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Evidence for the Pinocchio effect: Linguistic differences between lies, deception by omission, and truth

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Evidence for the Pinocchio effect: Linguistic differences between lies, deception by omission, and truth. Lyn M. Van Swol & Michael T. Braun University of Wisconsin-Madison Deepak Malhotra Harvard Business School. Types of deception. Bald-faced lie Omission. Lie.

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slide1

Evidence for the Pinocchio effect: Linguistic differences between lies, deception by omission, and truth

Lyn M. Van Swol & Michael T. Braun

University of Wisconsin-Madison

Deepak Malhotra

Harvard Business School

types of deception
Types of deception
  • Bald-faced lie
  • Omission
slide3
Lie
  • A: Um, I’m giving you a dollar fifty.
  • R: You’re giving me a dollar fifty. How much did they give you?
  • A: Three dollars.
  • R: You’re lying. You know why?
  • A: Why?
  • R: Because I heard her say she gave you five bucks.
  • A: Well, that’s part of her experiment, she’s trying to fuck with you. Probably shouldn’t say that with the camera..whatever.
omission
Omission
  • A: Okay, so I’m allocating 10 dollars to you, so I don’t know if you want 10 dollars or not.
  • R: That’s fine.
  • A: I don’t know if you can deal with that. Okay, so how are you doing?
omission1
Omission
  • A: I’m giving you ten.
  • R: Ten bucks? So they gave you 20?
  • A: Ten is more than 7.50. So I figured…
  • R: Yeah. The only thing I’m interested in is if they gave you thirty or not.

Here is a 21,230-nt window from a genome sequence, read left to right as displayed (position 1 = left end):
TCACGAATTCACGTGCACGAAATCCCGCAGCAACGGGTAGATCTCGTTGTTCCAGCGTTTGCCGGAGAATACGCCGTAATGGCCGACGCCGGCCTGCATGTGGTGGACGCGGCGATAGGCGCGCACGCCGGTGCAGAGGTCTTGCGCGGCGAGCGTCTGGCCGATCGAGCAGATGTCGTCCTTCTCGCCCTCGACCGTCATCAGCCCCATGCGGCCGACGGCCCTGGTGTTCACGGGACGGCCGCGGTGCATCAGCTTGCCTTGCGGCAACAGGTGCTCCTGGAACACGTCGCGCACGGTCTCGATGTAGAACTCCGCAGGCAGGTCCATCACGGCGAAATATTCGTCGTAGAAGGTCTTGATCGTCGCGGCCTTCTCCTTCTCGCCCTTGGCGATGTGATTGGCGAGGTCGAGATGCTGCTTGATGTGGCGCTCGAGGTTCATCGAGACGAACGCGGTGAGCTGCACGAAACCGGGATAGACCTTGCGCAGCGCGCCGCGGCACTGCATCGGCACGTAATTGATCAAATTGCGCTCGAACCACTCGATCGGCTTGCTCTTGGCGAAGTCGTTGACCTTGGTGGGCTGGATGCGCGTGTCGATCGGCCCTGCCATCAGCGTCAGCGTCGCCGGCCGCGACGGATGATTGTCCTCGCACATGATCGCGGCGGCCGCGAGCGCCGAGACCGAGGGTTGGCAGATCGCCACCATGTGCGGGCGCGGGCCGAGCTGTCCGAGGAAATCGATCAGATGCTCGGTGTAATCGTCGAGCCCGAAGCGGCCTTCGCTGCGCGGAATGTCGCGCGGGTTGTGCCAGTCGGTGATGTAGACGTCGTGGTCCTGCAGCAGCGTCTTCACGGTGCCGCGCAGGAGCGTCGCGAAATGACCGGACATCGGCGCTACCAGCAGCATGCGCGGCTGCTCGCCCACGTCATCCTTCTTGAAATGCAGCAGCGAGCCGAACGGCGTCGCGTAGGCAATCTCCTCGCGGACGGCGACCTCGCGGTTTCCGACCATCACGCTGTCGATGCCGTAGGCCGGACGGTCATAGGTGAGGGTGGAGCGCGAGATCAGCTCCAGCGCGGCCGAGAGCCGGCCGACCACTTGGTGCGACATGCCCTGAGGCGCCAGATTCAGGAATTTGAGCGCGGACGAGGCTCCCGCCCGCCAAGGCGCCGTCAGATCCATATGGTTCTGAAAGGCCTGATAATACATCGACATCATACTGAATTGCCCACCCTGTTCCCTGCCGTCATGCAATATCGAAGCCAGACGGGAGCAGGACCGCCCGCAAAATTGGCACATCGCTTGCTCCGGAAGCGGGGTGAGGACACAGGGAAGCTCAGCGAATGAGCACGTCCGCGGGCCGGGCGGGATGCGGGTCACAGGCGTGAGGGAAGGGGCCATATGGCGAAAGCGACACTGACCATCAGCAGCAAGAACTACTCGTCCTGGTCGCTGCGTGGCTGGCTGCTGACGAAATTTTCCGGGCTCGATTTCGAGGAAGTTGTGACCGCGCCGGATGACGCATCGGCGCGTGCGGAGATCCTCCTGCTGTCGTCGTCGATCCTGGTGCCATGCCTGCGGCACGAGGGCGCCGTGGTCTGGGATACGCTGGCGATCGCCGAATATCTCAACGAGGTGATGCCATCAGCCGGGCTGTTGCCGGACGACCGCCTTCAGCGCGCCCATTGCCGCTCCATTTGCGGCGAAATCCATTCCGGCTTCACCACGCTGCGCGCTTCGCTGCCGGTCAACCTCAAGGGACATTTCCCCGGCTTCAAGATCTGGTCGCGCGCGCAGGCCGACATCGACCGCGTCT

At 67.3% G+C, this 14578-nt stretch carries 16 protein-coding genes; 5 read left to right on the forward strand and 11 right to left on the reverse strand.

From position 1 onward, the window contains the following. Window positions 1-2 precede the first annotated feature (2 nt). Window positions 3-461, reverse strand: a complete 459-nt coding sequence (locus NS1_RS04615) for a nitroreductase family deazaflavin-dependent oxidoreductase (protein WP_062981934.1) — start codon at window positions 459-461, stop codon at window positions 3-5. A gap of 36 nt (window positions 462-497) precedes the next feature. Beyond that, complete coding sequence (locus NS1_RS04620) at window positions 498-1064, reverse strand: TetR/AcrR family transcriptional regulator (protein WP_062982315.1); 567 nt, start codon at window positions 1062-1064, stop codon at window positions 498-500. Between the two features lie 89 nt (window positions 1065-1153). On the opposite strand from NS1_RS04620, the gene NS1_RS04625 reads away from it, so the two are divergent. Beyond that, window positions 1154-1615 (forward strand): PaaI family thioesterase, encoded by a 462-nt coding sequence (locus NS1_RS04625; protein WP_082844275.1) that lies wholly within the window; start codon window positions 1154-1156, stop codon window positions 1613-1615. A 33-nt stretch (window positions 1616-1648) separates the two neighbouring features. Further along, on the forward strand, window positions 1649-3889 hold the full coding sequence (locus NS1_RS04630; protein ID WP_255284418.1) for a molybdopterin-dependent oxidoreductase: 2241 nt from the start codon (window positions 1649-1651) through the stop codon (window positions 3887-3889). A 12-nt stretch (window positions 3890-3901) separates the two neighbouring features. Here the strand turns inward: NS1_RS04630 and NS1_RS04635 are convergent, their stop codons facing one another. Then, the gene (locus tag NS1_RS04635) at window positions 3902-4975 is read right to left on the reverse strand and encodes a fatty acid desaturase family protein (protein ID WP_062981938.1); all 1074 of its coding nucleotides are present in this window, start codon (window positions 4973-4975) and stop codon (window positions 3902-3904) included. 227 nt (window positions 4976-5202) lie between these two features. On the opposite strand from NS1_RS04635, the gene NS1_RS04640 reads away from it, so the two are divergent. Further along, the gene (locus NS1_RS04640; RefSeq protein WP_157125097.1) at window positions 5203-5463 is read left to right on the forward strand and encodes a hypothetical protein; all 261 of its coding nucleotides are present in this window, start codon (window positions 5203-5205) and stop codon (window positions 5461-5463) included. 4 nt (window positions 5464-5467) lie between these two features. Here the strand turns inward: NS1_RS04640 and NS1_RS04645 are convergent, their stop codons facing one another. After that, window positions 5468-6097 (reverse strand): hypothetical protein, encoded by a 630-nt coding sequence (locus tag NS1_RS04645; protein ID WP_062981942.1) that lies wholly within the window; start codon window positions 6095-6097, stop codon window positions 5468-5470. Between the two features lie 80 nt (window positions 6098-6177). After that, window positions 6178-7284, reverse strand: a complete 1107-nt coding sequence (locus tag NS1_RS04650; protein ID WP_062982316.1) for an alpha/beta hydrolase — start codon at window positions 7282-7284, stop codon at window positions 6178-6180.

• A: Only if what?
  • R: The only thing I’d have a problem with is if they gave you 30 or not. And I know you wouldn’t dick me over, so.
  • A: And of course, we’d all figure this out later.
  • R: What?
  • A: We could figure this all out later.
non strategic linguistic cues
Non-strategic linguistic cues
  • Pronoun use: first person and third person
  • Negative emotion words and suspicion
  • Swearing and suspicion
  • Higher cognitive load: concreteness, sentence complexity, type-token ratio, connectives
strategic linguistic cues
Strategic linguistic cues
  • Word count
    • Pinocchio effect: greater words when reality cannot be verified/no concealment goals
    • Omission and reduced word count: concealment goal
  • Causation words
modified ultimatum game
Modified ultimatum game
  • Endowment amount
  • Roles: Allocator/Recipient
  • Recipient only has knowledge of range of values
  • Allocator allocates endowment between self and recipient
  • Recipient can accept or reject offer
  • If rejected, allocator gets nothing and recipient gets a default amount of 25% of endowment
  • Interactions videotaped and transcribed
method
Method
  • 102 dyads
  • Given either $5/$30 endowment
  • LIWC: Linguistic Word Count Inquiry software
slide10

Lies (n = 7) Omission (n = 26) Truth (n = 69)

Note. * p < 0.05, ** p < .01

# Higher numbers indicate more concreteness.

role of suspicion
Role of suspicion

Lies Omission Truth

multinomial logistic regression to predict offer type
Multinomial logistic regression to predict offer type

Deception Type = Lie

Third person pronouns (%) B = 0.95*

Number words (%) B = 0.45**

Note. * p < .05, ** p < .01

conclusions
Conclusions
  • Importance of context with word count
  • Without verifiable reality: Pinocchio effect
  • With concealment goal: reduced word count
  • Replicated past research with third person pronouns
  • Tentative results about profanity
  • Negative emotion words and suspicion
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